Over the past decade, more than 130 low-income, first-generation and underrepresented students have been guided toward graduate studies thanks to the McNair Scholars Program at the University of Central Florida.
The Ronald E. McNair Post-Baccalaureate Achievement Program, which is federally-funded at 158 institutions by the U.S. Department of Education, is designed to prepare students for post-baccalaureate degrees by encouraging research and faculty mentorship. The program, which is celebrating its 10th anniversary at UCF this year, has included 132 scholars.
Melonie Williams Sexton graduated from UCF in 2007 with bachelor’s degrees in psychology and political science. She conducted research on the production of false memories alongside faculty mentor Dr. Alvin Wang, dean of UCF’s Burnett Honors College.
Williams Sexton said the McNair Scholars Program prepared her to pursue an advanced degree by exposing her to research and giving her the opportunity to present at national and international conferences.
“Participating in the McNair Scholars Program has ultimately defined my career,” she said. “Because of the McNair Scholars Program, I was already aware of the rigors of research that were expected at the graduate level.”
This spring, Williams Sexton will become the first McNair Scholar from UCF’s program to receive a Ph.D., earning a degree in cognitive neuroscience from Vanderbilt University. She has accepted a position as an academic advisor at Vanderbilt, where she will also teach and continue her research.
UCF senior Sara Bolivar Wagers, a molecular biology and microbiology major, will travel to Germany this summer to conduct research on infectious disease at the Paul Ehrlich Institute. Under the mentorship of Dr. Yvonne Maldonado from Stanford University, Bolivar Wagers has already been awarded at the Annual Biomedical Research Conference for Minority Students and presented her research on polio at STEM conferences. Bolivar Wages was also a former participant in the PRIME STEM Program and is currently mentored by biology Professor Linda Walters.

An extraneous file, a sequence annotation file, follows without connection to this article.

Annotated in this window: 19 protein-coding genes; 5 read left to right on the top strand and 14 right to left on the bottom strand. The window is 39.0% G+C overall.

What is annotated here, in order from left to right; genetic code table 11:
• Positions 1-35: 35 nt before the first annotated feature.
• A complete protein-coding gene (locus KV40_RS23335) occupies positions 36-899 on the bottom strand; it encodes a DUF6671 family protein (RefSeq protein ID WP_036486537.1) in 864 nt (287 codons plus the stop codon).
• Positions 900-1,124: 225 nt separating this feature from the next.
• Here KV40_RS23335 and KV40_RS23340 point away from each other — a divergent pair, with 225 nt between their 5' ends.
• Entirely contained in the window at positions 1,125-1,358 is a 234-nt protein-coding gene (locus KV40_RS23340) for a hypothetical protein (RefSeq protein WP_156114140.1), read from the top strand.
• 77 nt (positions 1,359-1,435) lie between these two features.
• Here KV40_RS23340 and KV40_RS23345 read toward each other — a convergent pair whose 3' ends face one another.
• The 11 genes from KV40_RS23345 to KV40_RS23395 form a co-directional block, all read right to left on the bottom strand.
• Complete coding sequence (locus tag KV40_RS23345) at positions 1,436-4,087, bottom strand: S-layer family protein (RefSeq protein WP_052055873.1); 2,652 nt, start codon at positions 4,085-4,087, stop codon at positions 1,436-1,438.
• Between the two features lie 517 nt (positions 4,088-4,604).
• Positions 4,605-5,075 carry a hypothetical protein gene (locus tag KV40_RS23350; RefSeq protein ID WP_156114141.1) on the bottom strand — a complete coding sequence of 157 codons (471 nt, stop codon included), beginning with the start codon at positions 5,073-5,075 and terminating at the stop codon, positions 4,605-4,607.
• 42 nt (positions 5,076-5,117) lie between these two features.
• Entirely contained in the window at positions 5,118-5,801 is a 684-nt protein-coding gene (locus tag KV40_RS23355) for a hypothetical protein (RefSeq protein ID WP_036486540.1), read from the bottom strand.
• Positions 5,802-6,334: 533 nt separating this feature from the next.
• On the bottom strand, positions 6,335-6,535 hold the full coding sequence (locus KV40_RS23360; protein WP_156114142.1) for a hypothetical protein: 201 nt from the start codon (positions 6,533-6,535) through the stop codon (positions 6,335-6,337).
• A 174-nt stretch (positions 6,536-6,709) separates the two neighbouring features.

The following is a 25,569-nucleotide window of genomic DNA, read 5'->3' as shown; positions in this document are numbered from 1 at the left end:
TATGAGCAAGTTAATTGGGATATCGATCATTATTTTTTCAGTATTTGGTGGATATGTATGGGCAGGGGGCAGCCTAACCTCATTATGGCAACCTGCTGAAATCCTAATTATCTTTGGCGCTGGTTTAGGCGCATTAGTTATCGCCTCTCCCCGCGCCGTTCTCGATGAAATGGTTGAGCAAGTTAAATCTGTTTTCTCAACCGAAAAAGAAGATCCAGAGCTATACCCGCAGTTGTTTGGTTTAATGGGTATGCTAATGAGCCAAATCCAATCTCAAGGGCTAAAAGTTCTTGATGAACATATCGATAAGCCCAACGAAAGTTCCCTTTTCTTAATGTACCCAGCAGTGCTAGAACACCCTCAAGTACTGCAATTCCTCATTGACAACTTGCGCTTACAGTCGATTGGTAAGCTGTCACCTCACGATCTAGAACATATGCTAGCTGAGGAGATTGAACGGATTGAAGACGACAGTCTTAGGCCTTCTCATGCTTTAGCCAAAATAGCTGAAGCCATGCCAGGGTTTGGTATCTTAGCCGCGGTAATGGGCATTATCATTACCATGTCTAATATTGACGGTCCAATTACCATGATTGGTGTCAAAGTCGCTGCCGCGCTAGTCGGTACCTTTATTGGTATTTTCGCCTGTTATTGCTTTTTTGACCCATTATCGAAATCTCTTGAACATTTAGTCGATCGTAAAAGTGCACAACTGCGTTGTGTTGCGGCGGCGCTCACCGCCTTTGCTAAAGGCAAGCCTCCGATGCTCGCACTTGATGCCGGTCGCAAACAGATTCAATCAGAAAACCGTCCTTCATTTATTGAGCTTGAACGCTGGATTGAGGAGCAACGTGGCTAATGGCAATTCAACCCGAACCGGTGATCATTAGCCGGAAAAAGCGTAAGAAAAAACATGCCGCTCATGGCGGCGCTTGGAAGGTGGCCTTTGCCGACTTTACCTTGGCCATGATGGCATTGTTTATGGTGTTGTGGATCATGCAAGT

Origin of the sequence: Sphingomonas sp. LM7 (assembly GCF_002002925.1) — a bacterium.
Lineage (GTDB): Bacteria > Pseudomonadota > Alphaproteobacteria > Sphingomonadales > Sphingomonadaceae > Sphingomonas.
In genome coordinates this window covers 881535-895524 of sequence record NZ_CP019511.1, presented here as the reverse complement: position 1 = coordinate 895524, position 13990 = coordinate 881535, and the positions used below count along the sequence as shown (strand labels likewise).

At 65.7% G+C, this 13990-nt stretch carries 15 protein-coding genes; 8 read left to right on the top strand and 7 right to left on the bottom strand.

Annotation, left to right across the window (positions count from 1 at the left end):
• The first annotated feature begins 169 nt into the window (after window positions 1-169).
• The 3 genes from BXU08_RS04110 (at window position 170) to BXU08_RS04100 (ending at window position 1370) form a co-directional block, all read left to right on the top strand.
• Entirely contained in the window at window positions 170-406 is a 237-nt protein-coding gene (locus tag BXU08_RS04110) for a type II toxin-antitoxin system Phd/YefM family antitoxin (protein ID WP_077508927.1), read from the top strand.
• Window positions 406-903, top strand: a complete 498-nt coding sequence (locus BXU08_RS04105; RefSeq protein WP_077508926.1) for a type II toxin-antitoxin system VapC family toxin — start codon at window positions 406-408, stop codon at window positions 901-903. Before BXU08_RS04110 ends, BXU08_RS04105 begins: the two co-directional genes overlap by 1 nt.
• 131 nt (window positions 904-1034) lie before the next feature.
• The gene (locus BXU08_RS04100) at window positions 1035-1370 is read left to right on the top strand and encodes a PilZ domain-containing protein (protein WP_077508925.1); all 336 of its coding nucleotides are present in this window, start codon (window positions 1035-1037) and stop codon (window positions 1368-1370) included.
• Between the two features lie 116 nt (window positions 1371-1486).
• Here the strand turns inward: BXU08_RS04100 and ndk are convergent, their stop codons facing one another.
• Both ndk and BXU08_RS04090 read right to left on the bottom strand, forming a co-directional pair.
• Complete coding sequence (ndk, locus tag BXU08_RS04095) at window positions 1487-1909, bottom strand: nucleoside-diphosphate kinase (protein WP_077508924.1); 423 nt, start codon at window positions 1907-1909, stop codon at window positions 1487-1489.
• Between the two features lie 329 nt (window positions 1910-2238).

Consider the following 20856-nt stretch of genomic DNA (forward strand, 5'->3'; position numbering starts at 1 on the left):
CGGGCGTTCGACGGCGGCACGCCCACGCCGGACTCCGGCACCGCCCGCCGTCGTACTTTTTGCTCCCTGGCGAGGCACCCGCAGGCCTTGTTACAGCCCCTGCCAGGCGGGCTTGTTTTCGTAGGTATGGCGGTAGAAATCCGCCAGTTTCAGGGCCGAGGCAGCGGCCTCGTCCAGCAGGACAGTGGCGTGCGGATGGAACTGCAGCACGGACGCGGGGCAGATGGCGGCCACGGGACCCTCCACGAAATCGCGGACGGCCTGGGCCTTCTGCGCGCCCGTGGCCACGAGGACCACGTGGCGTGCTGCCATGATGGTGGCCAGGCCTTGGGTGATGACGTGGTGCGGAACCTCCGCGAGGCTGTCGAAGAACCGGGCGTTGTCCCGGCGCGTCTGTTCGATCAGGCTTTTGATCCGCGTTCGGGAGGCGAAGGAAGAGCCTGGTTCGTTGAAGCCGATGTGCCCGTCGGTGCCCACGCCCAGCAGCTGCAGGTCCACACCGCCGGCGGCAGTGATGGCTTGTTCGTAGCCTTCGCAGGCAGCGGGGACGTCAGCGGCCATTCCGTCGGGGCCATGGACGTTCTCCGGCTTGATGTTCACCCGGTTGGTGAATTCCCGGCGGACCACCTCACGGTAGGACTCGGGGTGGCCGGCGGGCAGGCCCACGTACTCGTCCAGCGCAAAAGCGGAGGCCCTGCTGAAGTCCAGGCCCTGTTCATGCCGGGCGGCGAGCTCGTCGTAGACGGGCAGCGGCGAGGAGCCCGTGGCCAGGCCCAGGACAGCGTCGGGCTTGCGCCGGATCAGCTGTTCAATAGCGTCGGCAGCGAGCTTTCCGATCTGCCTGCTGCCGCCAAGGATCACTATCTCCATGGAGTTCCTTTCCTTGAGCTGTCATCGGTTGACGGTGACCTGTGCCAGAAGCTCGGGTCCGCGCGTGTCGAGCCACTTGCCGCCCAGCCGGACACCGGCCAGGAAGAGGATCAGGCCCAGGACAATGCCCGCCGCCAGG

“The McNair Scholars Program has motivated me to continue to do well in school while balancing my attendance at all of the great research conferences that I get to travel to in order to present my research,” said Bolivar Wagers.
Since the McNair Scholars Program was first funded at UCF, 88 percent of its participants have gone on to attend graduate or professional schools. Four of UCF’s McNair Scholars have received the Order of Pegasus, UCF’s highest honor, and eight have served on the President’s Leadership Council.
The McNair Scholars receive individualized academic and personal support from program staff members, and they are offered GRE preparation courses and free workshops on the graduate school application process, financial aid, scholarships and fellowships.
To be eligible for the McNair program, students must take courses full time and either be U.S. citizens or permanent U.S. residents. They must have a cumulative GPA of 3.0, have completed 60 credit hours and have a serious interest in pursuing a doctoral degree. Students must also qualify as a low-income student who is a first-generation college student or a member of a group that is underrepresented in graduate education.
“The McNair Scholars Program means having an academic family and community that will always be there to support you,” said Williams Sexton. “Even if you’re not from the same college, McNair Scholars universally know what it means to be a part of something special.”
For more information about the McNair Scholars Program at UCF, visit http://www.mcnair.ucf.edu .